Second, despite the unprecedented information access that the Internet generates, academics remain equally cynical as to its capacity to truly overcome repressive state formations. Rather, as Nanjala Nyabola suggests, better technology does not necessarily mean better democracy. Rather, elites in many cases use it to their advantage:seeking to influence elections and “engineer” public consensus via a Machiavelllian combination of digitally-enabled data collection and computational modelling.
Rethinking digitally-mediated activism: introducing New/Old Power
However, the debate over the Internet’s potential for activism remains rife with contradiction: both sides overstate and overgeneralise their arguments and most have not been updated in the last decade. Fresh theorising is sorely needed.
In this context, Timms and Heimans’ New/Old Power framework offers something new. Put simply, the framework suggests that society today operates according to two distinct forces: “old” and “new” power. Old Power works like a currency: it is closed, inaccessible, leader-driven and held by only a few. The aim is to gather as much of it as possible and hoard it, using it to ultimately control others or to spend at key moments.
In contrast, New Power works like a current: it is open, participatory and made by many. The aim is not to hoard it but to channel it, encouraging and taking advantage of surges.
But what does this actually contribute to the debate around digitally-mediated activism?
First, we have to understand that New Power differs from Old Power along two key axes: the models they use to gather and exercise power, and the values they adhere to. New Power models are fundamentally peer-driven and based on participation, while Old Power models are based on consumption and the unequal exchange of value.
Correspondingly, New Power values emphasise collaboration, a Do It Ourselves ethic, and informal networked governance, while Old Power values rely instead on exclusivity, professionalism, and representative governance.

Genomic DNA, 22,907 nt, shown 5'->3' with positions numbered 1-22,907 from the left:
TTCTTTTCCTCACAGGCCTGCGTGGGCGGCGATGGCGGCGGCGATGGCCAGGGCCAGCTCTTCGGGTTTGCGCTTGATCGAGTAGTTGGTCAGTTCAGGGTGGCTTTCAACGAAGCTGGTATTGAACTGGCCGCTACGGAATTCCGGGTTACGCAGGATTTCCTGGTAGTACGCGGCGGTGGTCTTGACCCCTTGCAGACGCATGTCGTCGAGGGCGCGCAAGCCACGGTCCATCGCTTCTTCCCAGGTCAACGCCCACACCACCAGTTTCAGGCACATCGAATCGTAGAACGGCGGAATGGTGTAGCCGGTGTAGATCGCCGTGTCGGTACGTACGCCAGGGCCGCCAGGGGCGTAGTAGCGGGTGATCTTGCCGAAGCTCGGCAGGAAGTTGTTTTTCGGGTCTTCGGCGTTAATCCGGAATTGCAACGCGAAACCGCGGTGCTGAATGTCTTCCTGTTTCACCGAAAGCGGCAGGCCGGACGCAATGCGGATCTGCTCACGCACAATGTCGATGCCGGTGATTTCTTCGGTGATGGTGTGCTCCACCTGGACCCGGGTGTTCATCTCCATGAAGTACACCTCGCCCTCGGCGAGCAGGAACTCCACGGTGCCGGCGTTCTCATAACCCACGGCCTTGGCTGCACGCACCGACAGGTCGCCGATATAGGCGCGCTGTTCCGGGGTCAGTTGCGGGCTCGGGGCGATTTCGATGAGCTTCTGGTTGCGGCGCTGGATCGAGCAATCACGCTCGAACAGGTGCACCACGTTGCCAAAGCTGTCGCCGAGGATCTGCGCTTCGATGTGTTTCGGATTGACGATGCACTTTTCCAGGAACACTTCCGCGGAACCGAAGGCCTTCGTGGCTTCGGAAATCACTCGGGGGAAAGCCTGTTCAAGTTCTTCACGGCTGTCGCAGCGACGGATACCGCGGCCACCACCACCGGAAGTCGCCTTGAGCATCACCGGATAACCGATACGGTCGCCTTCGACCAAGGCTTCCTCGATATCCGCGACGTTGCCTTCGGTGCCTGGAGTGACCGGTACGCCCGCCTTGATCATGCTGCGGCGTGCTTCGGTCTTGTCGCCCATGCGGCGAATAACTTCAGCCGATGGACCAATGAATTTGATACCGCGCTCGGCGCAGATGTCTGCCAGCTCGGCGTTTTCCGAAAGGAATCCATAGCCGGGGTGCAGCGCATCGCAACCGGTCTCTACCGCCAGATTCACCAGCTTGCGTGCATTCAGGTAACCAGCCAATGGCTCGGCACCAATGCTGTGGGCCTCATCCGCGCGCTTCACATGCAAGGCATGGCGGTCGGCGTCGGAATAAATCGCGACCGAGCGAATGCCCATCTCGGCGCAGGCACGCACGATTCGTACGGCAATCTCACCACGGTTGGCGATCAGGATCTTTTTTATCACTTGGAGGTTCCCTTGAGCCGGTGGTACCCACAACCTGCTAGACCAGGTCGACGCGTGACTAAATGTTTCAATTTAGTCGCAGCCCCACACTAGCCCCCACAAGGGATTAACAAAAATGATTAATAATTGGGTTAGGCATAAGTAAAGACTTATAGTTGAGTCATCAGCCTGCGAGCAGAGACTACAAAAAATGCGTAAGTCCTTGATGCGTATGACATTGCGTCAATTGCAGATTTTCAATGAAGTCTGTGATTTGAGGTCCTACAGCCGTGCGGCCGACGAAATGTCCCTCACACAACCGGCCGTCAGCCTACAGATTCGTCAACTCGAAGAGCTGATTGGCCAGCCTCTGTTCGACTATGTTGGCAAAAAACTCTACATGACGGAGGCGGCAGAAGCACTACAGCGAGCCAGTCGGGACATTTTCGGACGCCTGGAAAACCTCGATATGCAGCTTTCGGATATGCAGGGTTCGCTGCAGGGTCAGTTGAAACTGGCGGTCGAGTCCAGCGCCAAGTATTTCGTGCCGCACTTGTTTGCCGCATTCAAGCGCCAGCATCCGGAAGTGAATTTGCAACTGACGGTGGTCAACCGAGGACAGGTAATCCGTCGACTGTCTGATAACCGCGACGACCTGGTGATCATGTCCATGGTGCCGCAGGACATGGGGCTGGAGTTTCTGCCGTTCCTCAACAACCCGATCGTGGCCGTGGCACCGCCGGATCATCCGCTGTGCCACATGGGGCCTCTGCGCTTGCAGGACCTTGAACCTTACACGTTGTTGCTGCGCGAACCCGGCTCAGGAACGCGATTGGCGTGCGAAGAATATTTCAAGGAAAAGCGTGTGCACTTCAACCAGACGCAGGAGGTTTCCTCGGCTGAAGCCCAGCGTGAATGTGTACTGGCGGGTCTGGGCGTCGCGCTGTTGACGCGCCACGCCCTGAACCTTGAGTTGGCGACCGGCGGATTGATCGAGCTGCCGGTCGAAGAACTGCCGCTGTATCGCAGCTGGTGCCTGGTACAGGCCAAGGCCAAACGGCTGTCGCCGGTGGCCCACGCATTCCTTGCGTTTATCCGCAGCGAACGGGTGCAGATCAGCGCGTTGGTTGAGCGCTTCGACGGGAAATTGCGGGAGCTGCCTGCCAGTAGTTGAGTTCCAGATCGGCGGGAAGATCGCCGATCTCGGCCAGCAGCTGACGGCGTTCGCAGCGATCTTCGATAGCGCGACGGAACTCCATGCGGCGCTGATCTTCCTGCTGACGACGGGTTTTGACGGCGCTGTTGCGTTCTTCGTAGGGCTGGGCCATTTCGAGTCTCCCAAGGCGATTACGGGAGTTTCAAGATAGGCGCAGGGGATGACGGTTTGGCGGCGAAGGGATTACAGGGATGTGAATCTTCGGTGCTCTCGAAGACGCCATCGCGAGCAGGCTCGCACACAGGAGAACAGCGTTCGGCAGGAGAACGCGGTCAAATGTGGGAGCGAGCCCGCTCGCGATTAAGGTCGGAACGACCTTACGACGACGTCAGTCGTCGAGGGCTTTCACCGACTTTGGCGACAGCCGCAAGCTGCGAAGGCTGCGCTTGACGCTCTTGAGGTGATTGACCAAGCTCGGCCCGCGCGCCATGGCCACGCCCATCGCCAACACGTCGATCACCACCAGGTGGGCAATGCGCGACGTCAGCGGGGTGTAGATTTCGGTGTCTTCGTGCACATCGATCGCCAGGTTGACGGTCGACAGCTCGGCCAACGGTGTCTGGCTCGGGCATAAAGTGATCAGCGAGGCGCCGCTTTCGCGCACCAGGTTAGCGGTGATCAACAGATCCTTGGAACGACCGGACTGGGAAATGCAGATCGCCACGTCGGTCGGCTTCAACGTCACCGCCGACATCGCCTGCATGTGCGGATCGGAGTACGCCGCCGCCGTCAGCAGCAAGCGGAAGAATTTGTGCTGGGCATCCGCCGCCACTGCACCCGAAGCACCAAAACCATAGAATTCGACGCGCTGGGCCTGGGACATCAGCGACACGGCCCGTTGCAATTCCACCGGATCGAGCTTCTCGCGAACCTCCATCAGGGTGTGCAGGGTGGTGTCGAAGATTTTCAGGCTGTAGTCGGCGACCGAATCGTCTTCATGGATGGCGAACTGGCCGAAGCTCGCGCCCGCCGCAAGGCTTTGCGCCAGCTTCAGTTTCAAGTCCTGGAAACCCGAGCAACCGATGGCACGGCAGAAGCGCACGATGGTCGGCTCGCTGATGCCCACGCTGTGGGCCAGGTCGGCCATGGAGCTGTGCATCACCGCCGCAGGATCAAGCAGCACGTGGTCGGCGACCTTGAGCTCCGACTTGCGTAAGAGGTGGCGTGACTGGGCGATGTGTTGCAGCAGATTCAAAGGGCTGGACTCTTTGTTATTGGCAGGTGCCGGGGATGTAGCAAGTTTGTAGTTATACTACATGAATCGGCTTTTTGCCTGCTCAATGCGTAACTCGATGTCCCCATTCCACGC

Organisations and movements are therefore defined by Timms and Heimans according to their use of New Power models and values (think Wikipedia), Old Power models and values (think Apple), or a combination of the two (think Facebook).
Digital tools form a vital vehicle for New Power: enabling – rapidly and at scale – the participatory flows it so fundamentally relies on. Social media, for example, often forms the mechanism through which New Power is realised: facilitating mass participation, idea sharing, and the creation of new content, all instantaneously.
Timms and Heimans thus arguably provide a new way of understanding the change-making potential of digital tools. By placing them within the New/Old Power framework, they show that – while New Power is not emerging because of digital tools – the ability of these tools to directly facilitate New Power’s models and values renders them fundamental nonetheless. The #MeToo movement, for example, which started as just a single tweet and toppled hundreds of authoritative figures usually insulated by their power, forms a paradigmatic case of New Power models toppling Old Power values via the use of digital tools.
By bringing attention to the specific overlap of digital tools with issues of power, we therefore suggest that the New/Old Power framework offers fresh and vital thinking for activists seeking to “make change happen” in this digitally-mediated activist age. The next two blogs explore this further: asking whether the framework does indeed reveal anything new or interesting about power and change-making. Ultimately, this could have important implications for doing, designing, and planning better and more effective activism.
Tomorrow’s blog explores the first case study: the Flint water crisis, where activists used digital tools to reclaim their own truth and successfully challenge Old Power.